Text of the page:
Thespian Thursday: D.E.B.S.

thespian thursday

By The Nerdling

While this 2004 Indie movie might be silly with an extra helping of cheese, D.E.B.S. is an amusing spy movie spoof with a sweet coming-of-age/coming-out lesbian storyline at its heart and a great Indie soundtrack along with a perfectly placed Erasure song.  Written and directed by Angela Robinson, mostly known for her work on The L Word, Hung, and most recently Professor Marston and the Wonder Women, took her 11-minute short to several film festivals and garnered support to make a full-length film.  Critics hated it, but I think most of them missed the point.

D.E.B.S. centers around Amy (Sara Foster), Max (Meagan Good), Janet (Jill Ritchie), and Dominique (Devon Aoki), four young women about to graduate from the elite D.E.B.S. (Discipline, Energy, Beauty, Strength) academy.  Max is the team leader, she is all about the rules and regulations.  Being top D.E.B. is very important to her.  Dominique is a chain-smoking, promiscuous Frenchwoman, but still very much a badass in her own right.  Janet is sweet and wants to be a D.E.B. more than anything, but she is the only team member who has yet to earn her stripes.  Amy is the darling of the D.E.B.S.  She is the only woman to earn a perfect score on the D.E.B.S. secret test buried in the SATs.  She is questioning whether or not she wants to live this life.  Not helping her crisis in identity is her recently ex-boyfriend and Homeland Security agent, Bobbie (Geoff Stults), who constantly pesters her about getting back together.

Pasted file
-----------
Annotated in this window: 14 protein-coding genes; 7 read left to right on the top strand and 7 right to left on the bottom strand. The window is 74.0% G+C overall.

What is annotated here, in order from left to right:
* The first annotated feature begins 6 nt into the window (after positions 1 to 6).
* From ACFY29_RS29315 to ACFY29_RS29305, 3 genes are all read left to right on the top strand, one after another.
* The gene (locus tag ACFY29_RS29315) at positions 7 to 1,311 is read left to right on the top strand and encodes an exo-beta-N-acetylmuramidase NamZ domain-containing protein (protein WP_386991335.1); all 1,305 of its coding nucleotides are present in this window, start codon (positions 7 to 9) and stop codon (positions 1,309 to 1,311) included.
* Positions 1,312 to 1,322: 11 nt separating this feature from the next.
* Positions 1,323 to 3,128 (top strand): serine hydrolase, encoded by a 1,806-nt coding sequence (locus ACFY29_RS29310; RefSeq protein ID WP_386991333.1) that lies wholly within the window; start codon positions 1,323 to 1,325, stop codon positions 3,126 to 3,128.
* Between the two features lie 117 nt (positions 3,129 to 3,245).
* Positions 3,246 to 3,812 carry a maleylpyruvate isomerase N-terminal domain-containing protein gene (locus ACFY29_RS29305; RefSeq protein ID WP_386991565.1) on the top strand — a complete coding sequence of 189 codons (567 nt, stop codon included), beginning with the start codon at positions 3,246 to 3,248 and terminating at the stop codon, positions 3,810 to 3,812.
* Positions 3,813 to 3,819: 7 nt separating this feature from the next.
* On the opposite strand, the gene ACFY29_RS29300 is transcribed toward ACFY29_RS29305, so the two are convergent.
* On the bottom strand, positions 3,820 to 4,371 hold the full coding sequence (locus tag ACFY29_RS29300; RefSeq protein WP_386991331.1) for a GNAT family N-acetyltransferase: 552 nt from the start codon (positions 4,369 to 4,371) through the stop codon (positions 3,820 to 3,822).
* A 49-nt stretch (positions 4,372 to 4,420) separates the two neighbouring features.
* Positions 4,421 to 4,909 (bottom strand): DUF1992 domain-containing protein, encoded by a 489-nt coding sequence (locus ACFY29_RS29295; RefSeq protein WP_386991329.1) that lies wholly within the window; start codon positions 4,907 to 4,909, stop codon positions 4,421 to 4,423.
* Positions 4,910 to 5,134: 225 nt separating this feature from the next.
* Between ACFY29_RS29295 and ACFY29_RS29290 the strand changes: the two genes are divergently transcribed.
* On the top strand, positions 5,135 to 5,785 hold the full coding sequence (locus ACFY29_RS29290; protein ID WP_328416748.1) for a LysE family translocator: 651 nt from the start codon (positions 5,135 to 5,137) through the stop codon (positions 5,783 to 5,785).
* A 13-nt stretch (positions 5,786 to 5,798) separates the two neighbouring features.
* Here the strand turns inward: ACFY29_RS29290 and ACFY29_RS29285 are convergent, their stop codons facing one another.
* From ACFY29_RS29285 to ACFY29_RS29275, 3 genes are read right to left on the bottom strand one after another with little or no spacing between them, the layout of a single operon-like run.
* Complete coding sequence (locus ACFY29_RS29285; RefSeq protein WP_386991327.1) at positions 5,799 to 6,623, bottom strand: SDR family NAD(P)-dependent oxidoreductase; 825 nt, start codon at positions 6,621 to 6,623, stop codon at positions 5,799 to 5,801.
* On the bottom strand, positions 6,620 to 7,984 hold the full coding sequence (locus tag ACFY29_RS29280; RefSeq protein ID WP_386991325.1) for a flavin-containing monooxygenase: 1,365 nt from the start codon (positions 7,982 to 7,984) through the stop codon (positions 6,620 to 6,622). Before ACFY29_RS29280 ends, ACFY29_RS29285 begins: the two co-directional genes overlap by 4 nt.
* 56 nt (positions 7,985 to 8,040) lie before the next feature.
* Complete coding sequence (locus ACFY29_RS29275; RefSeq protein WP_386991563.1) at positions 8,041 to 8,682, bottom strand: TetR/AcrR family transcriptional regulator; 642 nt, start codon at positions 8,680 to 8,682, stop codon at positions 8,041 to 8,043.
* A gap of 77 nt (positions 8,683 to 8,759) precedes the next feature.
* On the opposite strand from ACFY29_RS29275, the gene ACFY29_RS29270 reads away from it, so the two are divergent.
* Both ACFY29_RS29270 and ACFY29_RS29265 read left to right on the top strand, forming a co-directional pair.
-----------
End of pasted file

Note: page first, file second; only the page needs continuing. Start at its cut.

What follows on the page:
DEBS Spying

All hell breaks loose when the infamous thief and general mayhem creator, Lucy Diamond (Jordana Brewster), arrives back into town.  Amy is excited since she is writing her dissertation on Lucy.  The ladies are dispatched to spy on the criminal mastermind’s meeting with a known assassin, Ninotchka Kaprova (Jessica Cauffiel).  Unbeknownst to them, it is actually a date between the two women.  The whole situation ends in a shootout with Amy and Lucy meeting.  Lucy is smitten and Amy’s doubts about her life are really brought into the spotlight.

It is easy to assume at first glance that D.E.B.S. is a fetishist flick.  The women are all in skimpy clothing and there is plenty of girl-on-girl make-out scenes.  But this movie is the first time I remember where the lesbian storyline wasn’t a B or C plot that is played for laughs.  Amy’s budding sexuality is treated seriously.  Lucy might be a criminal, but she has real feelings and dreams of her own.  Their love story is quite adorable.

DEBS Amy & Lucy

The femininity and sexuality of all the main women are seen as a form of empowerment.  Dominique is not judged for her promiscuity (just her rule breaking when it comes to men in her room after hours) and Janet is not made fun of for her love of frilly, pink decor.  The school has the young women dressed in skimpy school girl outfits, but they are treated with the same amount of respect as any other federal agency.  The fact that D.E.B.S. are all women is not questioned or made fun of.  D.E.B.S. are actually the elite spies.

D.E.B.S. is ultra- ridiculous with bad fight scenes and low budget effects, but it is also sweet, funny, and an entertaining spy spoof.  In an age where blockbusters are dominating everything, this small film is a perfect relief.

D.E.B.S. is available to watch for fee on VUDU with a few commercial breaks.  It is also available to rent on Amazon Video and YouTube.

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